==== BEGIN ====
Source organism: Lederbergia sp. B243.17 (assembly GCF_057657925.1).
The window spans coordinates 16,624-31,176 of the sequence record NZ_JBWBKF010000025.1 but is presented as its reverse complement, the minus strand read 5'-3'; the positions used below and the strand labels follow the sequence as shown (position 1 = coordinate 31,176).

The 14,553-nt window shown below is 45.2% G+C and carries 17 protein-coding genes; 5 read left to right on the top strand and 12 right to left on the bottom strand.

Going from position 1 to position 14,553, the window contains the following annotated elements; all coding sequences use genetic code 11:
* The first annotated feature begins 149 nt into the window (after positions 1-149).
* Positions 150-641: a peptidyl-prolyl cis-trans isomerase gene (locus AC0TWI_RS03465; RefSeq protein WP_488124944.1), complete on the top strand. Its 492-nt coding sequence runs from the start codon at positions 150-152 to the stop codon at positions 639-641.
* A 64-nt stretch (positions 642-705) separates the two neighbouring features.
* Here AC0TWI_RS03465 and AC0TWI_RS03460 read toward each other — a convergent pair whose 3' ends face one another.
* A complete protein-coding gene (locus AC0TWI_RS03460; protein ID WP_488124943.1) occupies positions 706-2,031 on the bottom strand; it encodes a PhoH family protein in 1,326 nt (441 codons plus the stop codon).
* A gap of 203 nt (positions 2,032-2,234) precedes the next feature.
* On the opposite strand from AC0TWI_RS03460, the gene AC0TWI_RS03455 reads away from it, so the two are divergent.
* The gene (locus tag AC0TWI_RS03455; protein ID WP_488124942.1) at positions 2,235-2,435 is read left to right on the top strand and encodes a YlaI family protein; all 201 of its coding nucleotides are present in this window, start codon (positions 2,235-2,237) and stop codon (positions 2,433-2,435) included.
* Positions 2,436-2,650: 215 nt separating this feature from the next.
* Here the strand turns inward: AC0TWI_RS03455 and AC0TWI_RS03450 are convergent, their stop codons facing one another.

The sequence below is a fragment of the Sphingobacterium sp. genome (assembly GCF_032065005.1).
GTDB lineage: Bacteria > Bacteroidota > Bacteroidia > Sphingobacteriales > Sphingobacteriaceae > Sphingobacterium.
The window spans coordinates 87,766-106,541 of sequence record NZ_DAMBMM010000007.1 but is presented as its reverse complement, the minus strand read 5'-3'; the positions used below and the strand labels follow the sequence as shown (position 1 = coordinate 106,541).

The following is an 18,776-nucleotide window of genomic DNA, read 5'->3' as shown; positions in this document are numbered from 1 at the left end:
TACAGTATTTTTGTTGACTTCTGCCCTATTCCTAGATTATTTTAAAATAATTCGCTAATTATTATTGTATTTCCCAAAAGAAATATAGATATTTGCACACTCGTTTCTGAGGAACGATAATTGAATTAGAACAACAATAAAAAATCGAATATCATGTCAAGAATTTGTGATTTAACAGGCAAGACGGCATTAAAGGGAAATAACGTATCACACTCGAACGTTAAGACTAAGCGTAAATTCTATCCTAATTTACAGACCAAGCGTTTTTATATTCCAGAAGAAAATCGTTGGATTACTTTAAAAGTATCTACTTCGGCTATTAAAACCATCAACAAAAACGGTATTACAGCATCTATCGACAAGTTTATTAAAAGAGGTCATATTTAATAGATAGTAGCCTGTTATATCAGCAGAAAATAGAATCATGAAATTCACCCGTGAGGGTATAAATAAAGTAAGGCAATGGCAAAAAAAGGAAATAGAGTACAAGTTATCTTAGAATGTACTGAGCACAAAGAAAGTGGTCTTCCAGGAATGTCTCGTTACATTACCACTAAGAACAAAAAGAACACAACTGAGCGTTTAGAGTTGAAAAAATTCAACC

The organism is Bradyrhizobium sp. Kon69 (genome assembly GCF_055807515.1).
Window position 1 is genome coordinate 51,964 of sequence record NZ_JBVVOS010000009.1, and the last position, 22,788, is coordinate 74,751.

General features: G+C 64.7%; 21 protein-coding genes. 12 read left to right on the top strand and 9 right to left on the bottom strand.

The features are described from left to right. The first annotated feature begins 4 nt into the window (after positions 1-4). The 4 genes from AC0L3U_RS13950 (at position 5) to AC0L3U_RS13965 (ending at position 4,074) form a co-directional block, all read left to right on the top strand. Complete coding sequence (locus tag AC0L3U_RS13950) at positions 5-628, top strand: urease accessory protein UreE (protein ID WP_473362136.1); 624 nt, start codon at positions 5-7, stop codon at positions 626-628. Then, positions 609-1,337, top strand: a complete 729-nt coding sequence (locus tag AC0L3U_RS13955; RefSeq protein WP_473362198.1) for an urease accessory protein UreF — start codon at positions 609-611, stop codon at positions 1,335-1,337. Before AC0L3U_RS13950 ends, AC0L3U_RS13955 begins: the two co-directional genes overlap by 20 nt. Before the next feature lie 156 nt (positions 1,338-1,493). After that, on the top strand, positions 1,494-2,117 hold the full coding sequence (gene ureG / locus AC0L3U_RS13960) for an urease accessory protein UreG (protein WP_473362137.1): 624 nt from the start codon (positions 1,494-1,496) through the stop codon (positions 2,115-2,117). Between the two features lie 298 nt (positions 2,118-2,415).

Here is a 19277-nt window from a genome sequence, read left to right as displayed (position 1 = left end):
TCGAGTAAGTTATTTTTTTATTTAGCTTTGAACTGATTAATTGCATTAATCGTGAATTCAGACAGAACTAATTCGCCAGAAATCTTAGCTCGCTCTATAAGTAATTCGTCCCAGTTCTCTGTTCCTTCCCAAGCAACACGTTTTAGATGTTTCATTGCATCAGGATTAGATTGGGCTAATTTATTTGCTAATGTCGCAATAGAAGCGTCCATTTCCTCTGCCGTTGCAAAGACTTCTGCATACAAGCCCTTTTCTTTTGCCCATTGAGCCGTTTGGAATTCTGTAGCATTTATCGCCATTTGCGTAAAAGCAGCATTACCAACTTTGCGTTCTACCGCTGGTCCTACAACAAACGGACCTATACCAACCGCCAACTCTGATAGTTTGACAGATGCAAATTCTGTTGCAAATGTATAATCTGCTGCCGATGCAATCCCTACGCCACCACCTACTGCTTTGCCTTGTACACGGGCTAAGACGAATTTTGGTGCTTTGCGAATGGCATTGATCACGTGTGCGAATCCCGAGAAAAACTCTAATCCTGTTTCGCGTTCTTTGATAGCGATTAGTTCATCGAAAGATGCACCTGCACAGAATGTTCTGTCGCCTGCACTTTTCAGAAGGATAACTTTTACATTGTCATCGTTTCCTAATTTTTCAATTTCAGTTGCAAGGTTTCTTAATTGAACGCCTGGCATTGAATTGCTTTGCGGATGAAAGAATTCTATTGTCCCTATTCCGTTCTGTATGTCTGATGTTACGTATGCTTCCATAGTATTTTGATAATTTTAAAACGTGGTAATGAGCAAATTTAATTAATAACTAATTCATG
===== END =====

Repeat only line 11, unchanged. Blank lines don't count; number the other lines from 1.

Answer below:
* On the opposite strand from AC0TWI_RS03460, the gene AC0TWI_RS03455 reads away from it, so the two are divergent.